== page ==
I wonder, if we asked these two men as one draws a satisfied breath and takes in the view, and the other takes panicked gasps for oxygen as he drops to his knees, how many words from the list at the start of this story they might recall. One no doubt will breeze through as he gently takes satisfied sips of air whilst the other will stare at you confused, pre-occupied perhaps with the one single dominating thought of his continued survival. I won’t spoil the surprise by telling you which is which.
A man I know, let’s call him Ted, recently made such a trip, which as you can probably guess is why I’m able to wax so lyrically about this little-known attraction. True to form, the gentle ascent meant he positively leaped from the train, ready to explore the beautiful city it took him to backpack on his back, camera at the ready. Eagerly Ted strode forward, and out of the station. Here he paused, taking in the extended views of rooftops vanishing into the distance; the crystal clear air making the distant buildings look like a quilt of Lego, or an over-zealous domino track made by a particularly enthusiastic nine year old.
And then, with but a cursory glance to those asphyxiating at the airport, Ted set off. And immediately into a local man coming the other way, who spilled hot coffee all over our hero’s shirt, trousers and rucksack. Luckily the local was not annoyed, more troubled in fact by the mess he’d made of Ted. He began to help, padding with a hankie as Ted tried to deal with the hot coffee on his shirt and trousers, the fear his camera could be ruined, and this man industriously patting at his clothing. It was at this point that another man arrived on the scene, equally concerned, and began helping Ted off with his rucksack as the coffee was seeping into the pockets, and running down Ted’s back. Off came the rucksack, which the man then appeared to drop on the ground by mistake. Another man appeared, picked up the rucksack, and in the blink of an eye all three dissolved into the crowd.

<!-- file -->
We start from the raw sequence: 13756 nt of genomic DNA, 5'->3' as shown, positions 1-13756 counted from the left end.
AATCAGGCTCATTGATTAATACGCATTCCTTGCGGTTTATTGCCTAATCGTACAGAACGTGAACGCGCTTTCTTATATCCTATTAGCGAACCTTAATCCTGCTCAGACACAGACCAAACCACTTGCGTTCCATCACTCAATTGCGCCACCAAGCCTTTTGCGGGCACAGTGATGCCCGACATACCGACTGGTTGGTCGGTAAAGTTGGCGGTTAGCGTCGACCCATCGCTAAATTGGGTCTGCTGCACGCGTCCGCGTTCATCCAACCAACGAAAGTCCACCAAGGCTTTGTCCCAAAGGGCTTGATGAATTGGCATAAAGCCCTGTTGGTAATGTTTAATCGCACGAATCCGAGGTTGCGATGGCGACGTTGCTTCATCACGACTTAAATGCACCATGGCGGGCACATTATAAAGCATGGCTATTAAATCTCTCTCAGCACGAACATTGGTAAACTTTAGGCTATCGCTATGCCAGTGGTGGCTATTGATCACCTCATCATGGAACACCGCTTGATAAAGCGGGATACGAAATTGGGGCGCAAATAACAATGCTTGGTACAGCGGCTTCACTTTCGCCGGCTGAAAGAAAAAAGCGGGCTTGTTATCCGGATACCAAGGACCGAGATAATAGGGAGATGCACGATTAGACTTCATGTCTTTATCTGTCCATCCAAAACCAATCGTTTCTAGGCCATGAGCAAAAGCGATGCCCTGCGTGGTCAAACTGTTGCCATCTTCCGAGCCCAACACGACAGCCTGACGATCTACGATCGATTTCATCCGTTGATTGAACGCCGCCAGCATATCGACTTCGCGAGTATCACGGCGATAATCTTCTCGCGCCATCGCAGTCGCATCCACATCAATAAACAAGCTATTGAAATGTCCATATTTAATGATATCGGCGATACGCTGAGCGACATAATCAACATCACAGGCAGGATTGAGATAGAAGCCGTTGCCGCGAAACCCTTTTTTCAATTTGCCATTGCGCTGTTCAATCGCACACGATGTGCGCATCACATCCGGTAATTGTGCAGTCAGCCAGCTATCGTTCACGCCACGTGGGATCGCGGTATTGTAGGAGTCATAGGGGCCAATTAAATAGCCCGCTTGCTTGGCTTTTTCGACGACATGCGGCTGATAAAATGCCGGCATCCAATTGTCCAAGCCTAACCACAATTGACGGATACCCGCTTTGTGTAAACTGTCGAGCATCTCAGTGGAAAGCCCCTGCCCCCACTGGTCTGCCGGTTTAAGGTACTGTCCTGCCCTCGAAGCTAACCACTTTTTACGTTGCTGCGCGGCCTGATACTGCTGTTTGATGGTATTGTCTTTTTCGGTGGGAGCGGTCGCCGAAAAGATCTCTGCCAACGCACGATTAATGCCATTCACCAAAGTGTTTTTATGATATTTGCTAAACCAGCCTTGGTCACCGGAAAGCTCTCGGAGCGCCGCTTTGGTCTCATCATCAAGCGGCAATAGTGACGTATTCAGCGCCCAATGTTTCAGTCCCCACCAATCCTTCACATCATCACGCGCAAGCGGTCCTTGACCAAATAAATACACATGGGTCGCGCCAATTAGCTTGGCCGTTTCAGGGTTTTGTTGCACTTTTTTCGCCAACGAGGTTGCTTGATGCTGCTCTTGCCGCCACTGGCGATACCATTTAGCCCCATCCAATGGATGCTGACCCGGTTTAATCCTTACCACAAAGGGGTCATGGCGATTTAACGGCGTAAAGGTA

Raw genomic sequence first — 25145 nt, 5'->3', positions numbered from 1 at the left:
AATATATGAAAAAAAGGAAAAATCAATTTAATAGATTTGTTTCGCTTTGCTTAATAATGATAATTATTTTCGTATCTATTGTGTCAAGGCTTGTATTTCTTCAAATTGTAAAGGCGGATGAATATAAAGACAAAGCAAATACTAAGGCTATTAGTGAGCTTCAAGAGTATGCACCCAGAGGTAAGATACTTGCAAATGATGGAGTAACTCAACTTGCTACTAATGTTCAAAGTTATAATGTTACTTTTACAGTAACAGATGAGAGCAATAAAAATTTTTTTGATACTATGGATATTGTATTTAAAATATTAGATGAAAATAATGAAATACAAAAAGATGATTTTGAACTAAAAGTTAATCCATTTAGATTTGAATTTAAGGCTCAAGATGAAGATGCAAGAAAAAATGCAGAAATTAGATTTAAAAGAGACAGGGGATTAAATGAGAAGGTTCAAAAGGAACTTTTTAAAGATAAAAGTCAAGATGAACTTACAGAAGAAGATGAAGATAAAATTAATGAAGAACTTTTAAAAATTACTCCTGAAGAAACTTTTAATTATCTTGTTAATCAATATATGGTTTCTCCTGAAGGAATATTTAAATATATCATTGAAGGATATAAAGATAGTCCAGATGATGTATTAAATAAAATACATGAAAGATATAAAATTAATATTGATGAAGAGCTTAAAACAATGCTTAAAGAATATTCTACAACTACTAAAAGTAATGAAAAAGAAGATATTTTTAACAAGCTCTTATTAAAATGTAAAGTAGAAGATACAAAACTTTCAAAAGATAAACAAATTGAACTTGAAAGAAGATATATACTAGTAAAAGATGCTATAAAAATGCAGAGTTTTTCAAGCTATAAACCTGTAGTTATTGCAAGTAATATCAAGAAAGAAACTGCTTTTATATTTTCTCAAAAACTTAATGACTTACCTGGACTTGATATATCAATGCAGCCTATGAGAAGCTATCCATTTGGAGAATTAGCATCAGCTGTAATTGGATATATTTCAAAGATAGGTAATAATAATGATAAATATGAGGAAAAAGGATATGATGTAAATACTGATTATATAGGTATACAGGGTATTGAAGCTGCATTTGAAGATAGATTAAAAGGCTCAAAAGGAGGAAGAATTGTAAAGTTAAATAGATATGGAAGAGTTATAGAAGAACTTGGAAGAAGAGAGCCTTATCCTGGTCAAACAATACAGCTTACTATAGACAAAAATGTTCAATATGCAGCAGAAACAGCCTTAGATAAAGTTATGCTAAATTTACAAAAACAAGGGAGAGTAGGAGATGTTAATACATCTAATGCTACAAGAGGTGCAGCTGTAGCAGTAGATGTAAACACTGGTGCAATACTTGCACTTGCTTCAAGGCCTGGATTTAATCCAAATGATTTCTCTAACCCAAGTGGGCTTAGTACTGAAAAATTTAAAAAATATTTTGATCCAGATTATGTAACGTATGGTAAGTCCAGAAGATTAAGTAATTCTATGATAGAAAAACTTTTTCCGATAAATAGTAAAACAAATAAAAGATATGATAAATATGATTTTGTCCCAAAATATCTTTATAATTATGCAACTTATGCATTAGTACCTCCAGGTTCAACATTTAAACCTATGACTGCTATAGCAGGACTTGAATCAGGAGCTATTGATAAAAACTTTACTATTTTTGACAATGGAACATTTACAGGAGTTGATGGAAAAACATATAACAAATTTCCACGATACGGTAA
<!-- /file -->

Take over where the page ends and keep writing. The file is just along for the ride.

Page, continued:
And Ted was left alone, dazed, and with the growing realisation that he had just been mugged.
Speaking about it afterwards, he told me his strongest memory was just how good the four people who did it were. There was no noise, no violence, no force – just a well rehearsed set of actions that left him on the ground without his rucksack.
“By the time I was off my knees, they had gone. I still have no idea where they went. The hotel doorman saw nothing. There were people in the street but nobody reacted. Everything was normal and quiet, apart from the fact that I was standing on the pavement, without my rucksack and with no idea where it was and these people had gone.”
I should mention here that Ted’s not your average holiday-maker. He’s a seasoned traveller who has seen half the globe over the years; he’s a martial artist of 20 years experience, and he’s an ex-professional rugby player. And all that was for nought because of seven little things.
Seven little things. Spilled coffee. Wet clothes. Wet rucksack. Apologising, fussing man. Second, fussing man. Dropped rucksack. Third man.
The human brain, constantly exposed to thousands of points of stimulus every second of every day, is actually only able to process and retain at any one time, seven simple things. That’s why you could only remember about that many from the list of objects at the beginning; it’s also why it takes three men twenty seconds to relieve a world-wise, very experienced traveller of a rucksack that was securely attached to his back, and vanish.